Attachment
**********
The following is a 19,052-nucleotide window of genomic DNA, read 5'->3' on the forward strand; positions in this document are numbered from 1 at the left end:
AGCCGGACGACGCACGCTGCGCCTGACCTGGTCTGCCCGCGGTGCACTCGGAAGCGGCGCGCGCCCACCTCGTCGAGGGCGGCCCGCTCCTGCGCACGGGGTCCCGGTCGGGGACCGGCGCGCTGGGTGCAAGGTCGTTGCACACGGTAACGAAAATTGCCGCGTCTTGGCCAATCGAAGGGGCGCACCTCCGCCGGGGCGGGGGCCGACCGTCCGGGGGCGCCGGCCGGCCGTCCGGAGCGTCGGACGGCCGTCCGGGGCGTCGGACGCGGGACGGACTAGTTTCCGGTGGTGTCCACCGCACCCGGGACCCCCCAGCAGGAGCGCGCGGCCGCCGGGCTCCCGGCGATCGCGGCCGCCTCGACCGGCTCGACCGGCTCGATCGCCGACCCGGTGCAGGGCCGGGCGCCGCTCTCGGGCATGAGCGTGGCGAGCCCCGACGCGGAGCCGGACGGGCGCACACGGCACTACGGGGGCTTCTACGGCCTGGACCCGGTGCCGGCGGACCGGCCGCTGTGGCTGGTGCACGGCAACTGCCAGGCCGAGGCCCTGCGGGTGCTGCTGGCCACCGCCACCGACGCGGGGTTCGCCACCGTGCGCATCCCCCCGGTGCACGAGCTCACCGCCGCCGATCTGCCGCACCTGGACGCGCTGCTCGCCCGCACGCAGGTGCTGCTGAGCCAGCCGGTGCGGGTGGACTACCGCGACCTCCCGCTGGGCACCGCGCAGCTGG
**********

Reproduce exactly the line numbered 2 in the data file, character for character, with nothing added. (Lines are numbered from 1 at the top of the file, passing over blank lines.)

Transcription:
AGCCGGACGACGCACGCTGCGCCTGACCTGGTCTGCCCGCGGTGCACTCGGAAGCGGCGCGCGCCCACCTCGTCGAGGGCGGCCCGCTCCTGCGCACGGGGTCCCGGTCGGGGACCGGCGCGCTGGGTGCAAGGTCGTTGCACACGGTAACGAAAATTGCCGCGTCTTGGCCAATCGAAGGGGCGCACCTCCGCCGGGGCGGGGGCCGACCGTCCGGGGGCGCCGGCCGGCCGTCCGGAGCGTCGGACGGCCGTCCGGGGCGTCGGACGCGGGACGGACTAGTTTCCGGTGGTGTCCACCGCACCCGGGACCCCCCAGCAGGAGCGCGCGGCCGCCGGGCTCCCGGCGATCGCGGCCGCCTCGACCGGCTCGACCGGCTCGATCGCCGACCCGGTGCAGGGCCGGGCGCCGCTCTCGGGCATGAGCGTGGCGAGCCCCGACGCGGAGCCGGACGGGCGCACACGGCACTACGGGGGCTTCTACGGCCTGGACCCGGTGCCGGCGGACCGGCCGCTGTGGCTGGTGCACGGCAACTGCCAGGCCGAGGCCCTGCGGGTGCTGCTGGCCACCGCCACCGACGCGGGGTTCGCCACCGTGCGCATCCCCCCGGTGCACGAGCTCACCGCCGCCGATCTGCCGCACCTGGACGCGCTGCTCGCCCGCACGCAGGTGCTGCTGAGCCAGCCGGTGCGGGTGGACTACCGCGACCTCCCGCTGGGCACCGCGCAGCTGG